I don’t believe in an objective God. I believe in God the Father Almighty and Jesus Christ his only Son and in the Holy Spirit. That’s a totally different belief. It’s not a belief that they are. I suppose it includes that, but it’s much more a belief that this Trinitarian God is Life and Salvation. And ultimately, I think it’s much more about choosing to put my trust in the God whom the historic community of the Church has witnessed to. I believe I could choose to walk away from that trust, and thus from any legitimate “belief” in the God of the Christian faith. But I don’t want to. I choose to continue to believe.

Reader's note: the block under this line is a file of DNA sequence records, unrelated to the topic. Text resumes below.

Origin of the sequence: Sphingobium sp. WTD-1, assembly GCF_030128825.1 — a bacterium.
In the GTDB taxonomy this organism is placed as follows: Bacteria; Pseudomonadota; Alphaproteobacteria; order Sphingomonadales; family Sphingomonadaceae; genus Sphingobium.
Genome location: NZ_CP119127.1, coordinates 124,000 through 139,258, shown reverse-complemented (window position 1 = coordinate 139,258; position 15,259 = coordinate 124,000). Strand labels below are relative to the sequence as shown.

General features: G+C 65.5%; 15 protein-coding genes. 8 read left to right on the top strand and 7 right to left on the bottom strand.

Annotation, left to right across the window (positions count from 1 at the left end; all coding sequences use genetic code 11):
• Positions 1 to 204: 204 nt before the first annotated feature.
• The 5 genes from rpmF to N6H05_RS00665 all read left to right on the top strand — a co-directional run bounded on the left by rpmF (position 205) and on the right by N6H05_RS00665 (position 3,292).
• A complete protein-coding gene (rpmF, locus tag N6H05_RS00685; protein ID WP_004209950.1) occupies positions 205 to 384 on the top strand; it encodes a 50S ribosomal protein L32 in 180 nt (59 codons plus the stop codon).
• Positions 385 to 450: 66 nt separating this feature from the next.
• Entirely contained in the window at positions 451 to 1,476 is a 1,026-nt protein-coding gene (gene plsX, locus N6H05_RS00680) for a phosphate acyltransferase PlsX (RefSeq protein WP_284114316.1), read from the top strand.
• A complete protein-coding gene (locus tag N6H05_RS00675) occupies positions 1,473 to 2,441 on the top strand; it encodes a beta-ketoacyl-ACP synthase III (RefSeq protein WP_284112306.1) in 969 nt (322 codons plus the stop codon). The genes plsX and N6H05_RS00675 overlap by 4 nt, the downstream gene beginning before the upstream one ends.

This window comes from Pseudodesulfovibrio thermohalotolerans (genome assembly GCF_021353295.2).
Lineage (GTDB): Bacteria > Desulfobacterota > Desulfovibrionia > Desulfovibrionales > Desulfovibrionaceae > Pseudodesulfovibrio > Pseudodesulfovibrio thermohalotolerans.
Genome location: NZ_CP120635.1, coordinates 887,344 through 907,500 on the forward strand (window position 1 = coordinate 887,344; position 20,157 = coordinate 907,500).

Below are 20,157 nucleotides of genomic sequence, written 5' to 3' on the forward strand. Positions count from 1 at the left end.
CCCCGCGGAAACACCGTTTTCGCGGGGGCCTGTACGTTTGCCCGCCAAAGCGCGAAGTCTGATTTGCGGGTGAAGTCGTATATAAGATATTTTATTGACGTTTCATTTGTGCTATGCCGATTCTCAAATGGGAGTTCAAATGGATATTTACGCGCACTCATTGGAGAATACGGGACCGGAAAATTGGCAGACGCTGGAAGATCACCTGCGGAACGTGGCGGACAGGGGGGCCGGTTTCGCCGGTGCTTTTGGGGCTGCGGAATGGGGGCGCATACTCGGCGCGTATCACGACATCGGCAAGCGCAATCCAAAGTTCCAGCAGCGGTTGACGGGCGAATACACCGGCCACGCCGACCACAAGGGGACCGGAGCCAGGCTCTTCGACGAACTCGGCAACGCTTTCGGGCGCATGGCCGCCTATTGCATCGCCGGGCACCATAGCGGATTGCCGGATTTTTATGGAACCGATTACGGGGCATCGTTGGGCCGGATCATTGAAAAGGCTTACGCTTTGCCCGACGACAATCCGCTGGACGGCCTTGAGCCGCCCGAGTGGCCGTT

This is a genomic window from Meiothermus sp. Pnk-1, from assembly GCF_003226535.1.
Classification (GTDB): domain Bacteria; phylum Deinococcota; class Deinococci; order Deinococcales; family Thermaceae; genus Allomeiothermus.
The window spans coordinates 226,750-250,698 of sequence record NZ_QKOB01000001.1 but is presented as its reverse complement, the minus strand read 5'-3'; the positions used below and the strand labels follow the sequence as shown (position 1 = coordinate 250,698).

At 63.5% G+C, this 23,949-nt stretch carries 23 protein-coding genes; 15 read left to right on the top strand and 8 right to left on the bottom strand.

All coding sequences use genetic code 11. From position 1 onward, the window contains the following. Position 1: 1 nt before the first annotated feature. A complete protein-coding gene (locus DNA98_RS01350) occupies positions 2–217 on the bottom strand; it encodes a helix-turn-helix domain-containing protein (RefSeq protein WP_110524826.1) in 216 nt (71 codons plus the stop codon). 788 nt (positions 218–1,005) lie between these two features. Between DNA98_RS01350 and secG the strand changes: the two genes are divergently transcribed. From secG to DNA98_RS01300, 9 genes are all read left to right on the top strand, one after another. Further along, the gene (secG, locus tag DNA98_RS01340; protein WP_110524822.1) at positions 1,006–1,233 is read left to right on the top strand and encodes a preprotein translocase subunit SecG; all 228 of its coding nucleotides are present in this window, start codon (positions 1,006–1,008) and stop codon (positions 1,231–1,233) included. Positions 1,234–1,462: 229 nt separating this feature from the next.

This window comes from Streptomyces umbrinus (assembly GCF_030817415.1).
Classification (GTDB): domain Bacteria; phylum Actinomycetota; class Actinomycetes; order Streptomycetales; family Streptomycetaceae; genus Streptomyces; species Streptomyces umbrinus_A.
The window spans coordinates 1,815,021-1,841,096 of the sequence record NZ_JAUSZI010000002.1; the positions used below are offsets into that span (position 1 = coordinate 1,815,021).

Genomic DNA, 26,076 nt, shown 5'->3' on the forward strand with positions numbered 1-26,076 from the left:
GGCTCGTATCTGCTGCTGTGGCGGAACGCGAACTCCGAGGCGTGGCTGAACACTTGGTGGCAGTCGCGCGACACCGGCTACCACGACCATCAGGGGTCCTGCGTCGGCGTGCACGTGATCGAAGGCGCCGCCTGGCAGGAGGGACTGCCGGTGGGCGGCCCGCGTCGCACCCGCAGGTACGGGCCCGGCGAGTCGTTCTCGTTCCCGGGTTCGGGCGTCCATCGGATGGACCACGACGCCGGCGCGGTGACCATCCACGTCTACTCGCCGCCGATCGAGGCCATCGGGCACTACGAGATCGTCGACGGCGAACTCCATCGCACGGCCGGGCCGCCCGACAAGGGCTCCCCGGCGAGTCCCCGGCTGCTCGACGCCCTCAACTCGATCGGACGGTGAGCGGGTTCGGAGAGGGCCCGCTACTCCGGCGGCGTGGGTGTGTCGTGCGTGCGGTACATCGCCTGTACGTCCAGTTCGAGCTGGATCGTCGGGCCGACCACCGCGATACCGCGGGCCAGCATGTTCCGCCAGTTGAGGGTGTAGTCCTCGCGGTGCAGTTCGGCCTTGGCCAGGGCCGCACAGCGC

Martin Buber’s I and Thou would lend some extra philosophical points to the discussion.

What do you think? People who have wondered/struggled with the question of God’s existence, how does this strike you? People who are heavier weights in philosophy, where am I assessing correctly and incorrectly? 

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1. I’m not necessarily saying this is philosophy’s fault. It just seems that philosophy is better setup to ask and answer these sorts of questions. And for me, at least, these aren’t the questions I’m really interested in.